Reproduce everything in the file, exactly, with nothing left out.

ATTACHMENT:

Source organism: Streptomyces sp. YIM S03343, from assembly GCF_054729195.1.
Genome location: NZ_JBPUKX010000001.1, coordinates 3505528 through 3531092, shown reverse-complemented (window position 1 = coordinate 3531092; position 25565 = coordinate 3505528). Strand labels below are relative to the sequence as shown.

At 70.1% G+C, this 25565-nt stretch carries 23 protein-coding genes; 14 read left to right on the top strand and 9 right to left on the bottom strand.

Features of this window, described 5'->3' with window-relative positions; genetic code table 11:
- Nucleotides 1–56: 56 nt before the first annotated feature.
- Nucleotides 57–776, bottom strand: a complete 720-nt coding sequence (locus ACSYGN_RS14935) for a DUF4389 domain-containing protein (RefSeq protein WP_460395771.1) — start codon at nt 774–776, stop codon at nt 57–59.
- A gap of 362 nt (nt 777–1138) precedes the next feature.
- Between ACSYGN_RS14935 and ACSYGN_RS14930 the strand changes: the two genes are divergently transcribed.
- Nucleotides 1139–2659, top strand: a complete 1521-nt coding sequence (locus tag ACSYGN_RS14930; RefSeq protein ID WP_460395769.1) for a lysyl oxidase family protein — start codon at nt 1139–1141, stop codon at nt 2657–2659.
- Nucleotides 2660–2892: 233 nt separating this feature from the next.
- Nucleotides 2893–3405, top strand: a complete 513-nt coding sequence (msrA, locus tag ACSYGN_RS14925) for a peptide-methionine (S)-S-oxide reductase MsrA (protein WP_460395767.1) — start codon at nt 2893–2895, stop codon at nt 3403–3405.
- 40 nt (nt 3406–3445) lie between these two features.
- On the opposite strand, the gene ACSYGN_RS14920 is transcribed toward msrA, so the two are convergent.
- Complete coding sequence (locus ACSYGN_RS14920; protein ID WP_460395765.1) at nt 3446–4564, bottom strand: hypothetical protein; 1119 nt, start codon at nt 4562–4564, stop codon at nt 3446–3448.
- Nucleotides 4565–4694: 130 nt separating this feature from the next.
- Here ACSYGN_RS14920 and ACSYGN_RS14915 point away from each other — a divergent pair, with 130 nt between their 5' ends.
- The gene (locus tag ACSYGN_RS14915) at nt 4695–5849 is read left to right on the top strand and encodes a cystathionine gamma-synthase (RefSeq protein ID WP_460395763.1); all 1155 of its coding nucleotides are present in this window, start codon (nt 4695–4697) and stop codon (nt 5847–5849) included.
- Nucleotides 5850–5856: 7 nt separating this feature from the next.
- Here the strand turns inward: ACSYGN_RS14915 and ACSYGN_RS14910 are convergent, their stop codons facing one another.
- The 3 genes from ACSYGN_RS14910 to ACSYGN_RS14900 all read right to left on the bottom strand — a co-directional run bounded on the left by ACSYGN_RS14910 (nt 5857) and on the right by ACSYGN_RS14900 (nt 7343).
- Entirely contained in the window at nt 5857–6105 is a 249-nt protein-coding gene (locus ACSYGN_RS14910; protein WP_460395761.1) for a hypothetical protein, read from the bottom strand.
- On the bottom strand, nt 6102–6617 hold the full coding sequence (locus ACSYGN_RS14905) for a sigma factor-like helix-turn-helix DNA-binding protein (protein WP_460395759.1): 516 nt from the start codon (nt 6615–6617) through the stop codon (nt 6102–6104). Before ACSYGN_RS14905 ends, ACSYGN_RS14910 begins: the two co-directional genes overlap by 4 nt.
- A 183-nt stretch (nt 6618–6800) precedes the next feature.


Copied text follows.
Source organism: Streptomyces sp. YIM S03343, from assembly GCF_054729195.1.
Genome location: NZ_JBPUKX010000001.1, coordinates 3505528 through 3531092, shown reverse-complemented (window position 1 = coordinate 3531092; position 25565 = coordinate 3505528). Strand labels below are relative to the sequence as shown.

At 70.1% G+C, this 25565-nt stretch carries 23 protein-coding genes; 14 read left to right on the top strand and 9 right to left on the bottom strand.

Features of this window, described 5'->3' with window-relative positions; genetic code table 11:
- Nucleotides 1–56: 56 nt before the first annotated feature.
- Nucleotides 57–776, bottom strand: a complete 720-nt coding sequence (locus ACSYGN_RS14935) for a DUF4389 domain-containing protein (RefSeq protein WP_460395771.1) — start codon at nt 774–776, stop codon at nt 57–59.
- A gap of 362 nt (nt 777–1138) precedes the next feature.
- Between ACSYGN_RS14935 and ACSYGN_RS14930 the strand changes: the two genes are divergently transcribed.
- Nucleotides 1139–2659, top strand: a complete 1521-nt coding sequence (locus tag ACSYGN_RS14930; RefSeq protein ID WP_460395769.1) for a lysyl oxidase family protein — start codon at nt 1139–1141, stop codon at nt 2657–2659.
- Nucleotides 2660–2892: 233 nt separating this feature from the next.
- Nucleotides 2893–3405, top strand: a complete 513-nt coding sequence (msrA, locus tag ACSYGN_RS14925) for a peptide-methionine (S)-S-oxide reductase MsrA (protein WP_460395767.1) — start codon at nt 2893–2895, stop codon at nt 3403–3405.
- 40 nt (nt 3406–3445) lie between these two features.
- On the opposite strand, the gene ACSYGN_RS14920 is transcribed toward msrA, so the two are convergent.
- Complete coding sequence (locus ACSYGN_RS14920; protein ID WP_460395765.1) at nt 3446–4564, bottom strand: hypothetical protein; 1119 nt, start codon at nt 4562–4564, stop codon at nt 3446–3448.
- Nucleotides 4565–4694: 130 nt separating this feature from the next.
- Here ACSYGN_RS14920 and ACSYGN_RS14915 point away from each other — a divergent pair, with 130 nt between their 5' ends.
- The gene (locus tag ACSYGN_RS14915) at nt 4695–5849 is read left to right on the top strand and encodes a cystathionine gamma-synthase (RefSeq protein ID WP_460395763.1); all 1155 of its coding nucleotides are present in this window, start codon (nt 4695–4697) and stop codon (nt 5847–5849) included.
- Nucleotides 5850–5856: 7 nt separating this feature from the next.
- Here the strand turns inward: ACSYGN_RS14915 and ACSYGN_RS14910 are convergent, their stop codons facing one another.
- The 3 genes from ACSYGN_RS14910 to ACSYGN_RS14900 all read right to left on the bottom strand — a co-directional run bounded on the left by ACSYGN_RS14910 (nt 5857) and on the right by ACSYGN_RS14900 (nt 7343).
- Entirely contained in the window at nt 5857–6105 is a 249-nt protein-coding gene (locus ACSYGN_RS14910; protein WP_460395761.1) for a hypothetical protein, read from the bottom strand.
- On the bottom strand, nt 6102–6617 hold the full coding sequence (locus ACSYGN_RS14905) for a sigma factor-like helix-turn-helix DNA-binding protein (protein WP_460395759.1): 516 nt from the start codon (nt 6615–6617) through the stop codon (nt 6102–6104). Before ACSYGN_RS14905 ends, ACSYGN_RS14910 begins: the two co-directional genes overlap by 4 nt.
- A 183-nt stretch (nt 6618–6800) precedes the next feature.